Stryker's influence has endured since the photographs were published in magazines such as Life and Look 60 years ago. Using his training in economics under Rex Tugwell, a member of President Franklin Delano Roosevelt's brain trust, Stryker was one of the first people to make the connection between the crippling Dust Bowl and the arrival of thousands of migrant farmers in California in the 1930s.
Stryker would give his photographers quizzes and summaries on the economic and social conditions of a region before he sent them on an assignment, "so that they would be both insiders and outsiders when they got there," Ms. Brannan said.
Dorothea Lange photographed the migrant workers' camps in California for the FSA, and also sent letters to Stryker describing what she saw. A description of her works on the American Memory Web site includes this Feb. 16, 1937, message to Stryker:
"I was forced to switch from Nipomo to the Imperial Valley because of the conditions there. They have always been notoriously bad as you know and what goes on in the Imperial is beyond belief. ... This year's freeze practically wiped out the crop and what it didn't kill is delayed -- in the meanwhile, because of the warm, no rain climate and [no] possibilities for work, the region is swamped with homeless moving families. The relief association offices are open day and night 24 hours. The people continue to pour in and there is no way to stop them and no work when they get there."
Stryker and Lange shared the common goal of telling the story of small-town America through more than just pictures. Before joining Stryker's staff in 1937, Lange prepared notebooks of her early photographs and excerpts from conversations with the migrant workers in California as part of a collaboration with her future husband, Paul Taylor, an agricultural economist at the University of California at Berkeley. When Stryker saw the notebooks, he used them as a model for his project. Those notebooks are featured in the "American Treasures" exhibition in the Library's Jefferson Building.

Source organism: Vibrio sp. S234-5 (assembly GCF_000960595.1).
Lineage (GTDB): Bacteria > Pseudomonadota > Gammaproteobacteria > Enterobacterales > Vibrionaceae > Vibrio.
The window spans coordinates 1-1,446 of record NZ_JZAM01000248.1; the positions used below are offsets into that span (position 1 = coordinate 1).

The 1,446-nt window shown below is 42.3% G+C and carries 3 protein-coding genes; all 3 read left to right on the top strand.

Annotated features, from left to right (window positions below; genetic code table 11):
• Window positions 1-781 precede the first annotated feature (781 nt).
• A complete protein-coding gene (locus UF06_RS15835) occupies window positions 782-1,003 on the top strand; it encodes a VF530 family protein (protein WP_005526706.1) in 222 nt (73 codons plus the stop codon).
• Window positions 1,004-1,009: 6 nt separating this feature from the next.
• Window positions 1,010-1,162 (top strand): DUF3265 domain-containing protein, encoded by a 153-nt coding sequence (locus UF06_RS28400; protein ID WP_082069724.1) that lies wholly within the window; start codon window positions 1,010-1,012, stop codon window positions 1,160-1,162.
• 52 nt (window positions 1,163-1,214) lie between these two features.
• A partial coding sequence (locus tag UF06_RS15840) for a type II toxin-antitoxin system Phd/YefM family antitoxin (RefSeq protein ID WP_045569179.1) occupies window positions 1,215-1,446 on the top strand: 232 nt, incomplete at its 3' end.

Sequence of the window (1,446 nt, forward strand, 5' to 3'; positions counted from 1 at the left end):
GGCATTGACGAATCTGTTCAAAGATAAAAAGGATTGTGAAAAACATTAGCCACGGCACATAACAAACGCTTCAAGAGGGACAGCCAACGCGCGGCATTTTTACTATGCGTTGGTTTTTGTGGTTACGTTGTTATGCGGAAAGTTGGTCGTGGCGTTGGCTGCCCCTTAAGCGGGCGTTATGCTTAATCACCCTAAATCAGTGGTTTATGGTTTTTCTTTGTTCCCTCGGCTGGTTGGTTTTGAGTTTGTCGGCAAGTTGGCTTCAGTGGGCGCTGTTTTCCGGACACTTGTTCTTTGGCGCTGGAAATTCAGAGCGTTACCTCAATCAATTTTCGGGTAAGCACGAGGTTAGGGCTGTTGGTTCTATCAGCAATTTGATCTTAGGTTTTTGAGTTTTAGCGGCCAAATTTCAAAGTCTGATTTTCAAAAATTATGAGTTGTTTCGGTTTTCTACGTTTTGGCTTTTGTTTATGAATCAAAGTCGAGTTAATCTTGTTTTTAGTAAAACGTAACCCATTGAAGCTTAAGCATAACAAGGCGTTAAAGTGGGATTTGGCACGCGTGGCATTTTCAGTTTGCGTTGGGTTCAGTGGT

"By putting the text and the pictures together, they brought the conditions close to home," Ms. Brannan said.
For the first time, visitors to the Web site can see the breadth of the photographers' work, from joyous Easter celebrations and rodeos to cruel oppression and racism.
When searching by photographer, state or subject keyword, visitors to the Web site can visually browse each frame on an electronic "contact sheet" of related strips of film. Many of the unprinted images have captions describing the circumstances under which the photographs were taken, while another feature permits close study of individual frames. The photographs on the Web site were made using 35mm film. The rest of the images in the collection were created using other film sizes and will be added to the Web site quarterly until the collection is complete.
The online collection was created partly out of a need to preserve the fragile negatives, Ms. Brannan said. When the project began in 1992, the negatives were going to be stored on videodiscs. "But since then, the technology has changed and we realized the Internet would be the best way to represent the photos and make them accessible to the public," she said.